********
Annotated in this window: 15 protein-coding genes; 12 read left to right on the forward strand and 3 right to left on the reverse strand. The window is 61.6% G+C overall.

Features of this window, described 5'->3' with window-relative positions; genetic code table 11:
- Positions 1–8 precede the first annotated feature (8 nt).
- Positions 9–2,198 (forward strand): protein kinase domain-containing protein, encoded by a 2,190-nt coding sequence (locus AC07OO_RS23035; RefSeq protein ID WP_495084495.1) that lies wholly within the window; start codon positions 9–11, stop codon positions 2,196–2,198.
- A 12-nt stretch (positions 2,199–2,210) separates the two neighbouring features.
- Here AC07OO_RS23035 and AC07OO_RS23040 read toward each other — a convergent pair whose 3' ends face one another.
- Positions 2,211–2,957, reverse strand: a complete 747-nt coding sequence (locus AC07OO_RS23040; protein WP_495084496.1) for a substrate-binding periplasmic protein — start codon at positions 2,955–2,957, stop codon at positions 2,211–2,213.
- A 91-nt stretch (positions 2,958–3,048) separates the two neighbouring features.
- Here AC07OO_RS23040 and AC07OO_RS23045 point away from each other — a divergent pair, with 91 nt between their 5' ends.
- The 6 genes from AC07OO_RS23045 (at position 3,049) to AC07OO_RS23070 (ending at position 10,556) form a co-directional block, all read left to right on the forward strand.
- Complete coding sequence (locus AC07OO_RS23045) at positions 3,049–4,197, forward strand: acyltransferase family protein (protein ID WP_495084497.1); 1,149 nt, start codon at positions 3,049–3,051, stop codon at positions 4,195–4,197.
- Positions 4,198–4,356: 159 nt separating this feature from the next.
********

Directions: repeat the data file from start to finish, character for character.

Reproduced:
Annotated in this window: 15 protein-coding genes; 12 read left to right on the forward strand and 3 right to left on the reverse strand. The window is 61.6% G+C overall.

Features of this window, described 5'->3' with window-relative positions; genetic code table 11:
- Positions 1–8 precede the first annotated feature (8 nt).
- Positions 9–2,198 (forward strand): protein kinase domain-containing protein, encoded by a 2,190-nt coding sequence (locus AC07OO_RS23035; RefSeq protein ID WP_495084495.1) that lies wholly within the window; start codon positions 9–11, stop codon positions 2,196–2,198.
- A 12-nt stretch (positions 2,199–2,210) separates the two neighbouring features.
- Here AC07OO_RS23035 and AC07OO_RS23040 read toward each other — a convergent pair whose 3' ends face one another.
- Positions 2,211–2,957, reverse strand: a complete 747-nt coding sequence (locus AC07OO_RS23040; protein WP_495084496.1) for a substrate-binding periplasmic protein — start codon at positions 2,955–2,957, stop codon at positions 2,211–2,213.
- A 91-nt stretch (positions 2,958–3,048) separates the two neighbouring features.
- Here AC07OO_RS23040 and AC07OO_RS23045 point away from each other — a divergent pair, with 91 nt between their 5' ends.
- The 6 genes from AC07OO_RS23045 (at position 3,049) to AC07OO_RS23070 (ending at position 10,556) form a co-directional block, all read left to right on the forward strand.
- Complete coding sequence (locus AC07OO_RS23045) at positions 3,049–4,197, forward strand: acyltransferase family protein (protein ID WP_495084497.1); 1,149 nt, start codon at positions 3,049–3,051, stop codon at positions 4,195–4,197.
- Positions 4,198–4,356: 159 nt separating this feature from the next.